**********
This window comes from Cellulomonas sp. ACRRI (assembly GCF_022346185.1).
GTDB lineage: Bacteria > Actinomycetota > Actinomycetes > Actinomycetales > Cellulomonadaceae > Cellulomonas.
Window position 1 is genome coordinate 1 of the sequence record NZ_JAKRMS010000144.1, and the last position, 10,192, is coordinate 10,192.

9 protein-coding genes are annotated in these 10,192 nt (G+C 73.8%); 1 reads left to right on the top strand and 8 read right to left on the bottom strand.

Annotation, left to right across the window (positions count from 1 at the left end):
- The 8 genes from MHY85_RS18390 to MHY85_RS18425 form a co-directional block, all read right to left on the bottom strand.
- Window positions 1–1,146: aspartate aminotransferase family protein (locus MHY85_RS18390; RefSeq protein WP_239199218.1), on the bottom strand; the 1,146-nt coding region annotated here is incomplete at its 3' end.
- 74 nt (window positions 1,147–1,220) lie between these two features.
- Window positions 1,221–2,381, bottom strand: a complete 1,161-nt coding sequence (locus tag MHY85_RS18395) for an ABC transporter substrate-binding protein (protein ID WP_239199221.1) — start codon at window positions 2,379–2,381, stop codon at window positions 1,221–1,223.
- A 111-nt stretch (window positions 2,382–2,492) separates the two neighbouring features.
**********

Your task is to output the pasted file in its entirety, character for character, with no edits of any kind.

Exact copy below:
This window comes from Cellulomonas sp. ACRRI (assembly GCF_022346185.1).
GTDB lineage: Bacteria > Actinomycetota > Actinomycetes > Actinomycetales > Cellulomonadaceae > Cellulomonas.
Window position 1 is genome coordinate 1 of the sequence record NZ_JAKRMS010000144.1, and the last position, 10,192, is coordinate 10,192.

9 protein-coding genes are annotated in these 10,192 nt (G+C 73.8%); 1 reads left to right on the top strand and 8 read right to left on the bottom strand.

Annotation, left to right across the window (positions count from 1 at the left end):
- The 8 genes from MHY85_RS18390 to MHY85_RS18425 form a co-directional block, all read right to left on the bottom strand.
- Window positions 1–1,146: aspartate aminotransferase family protein (locus MHY85_RS18390; RefSeq protein WP_239199218.1), on the bottom strand; the 1,146-nt coding region annotated here is incomplete at its 3' end.
- 74 nt (window positions 1,147–1,220) lie between these two features.
- Window positions 1,221–2,381, bottom strand: a complete 1,161-nt coding sequence (locus tag MHY85_RS18395) for an ABC transporter substrate-binding protein (protein ID WP_239199221.1) — start codon at window positions 2,379–2,381, stop codon at window positions 1,221–1,223.
- A 111-nt stretch (window positions 2,382–2,492) separates the two neighbouring features.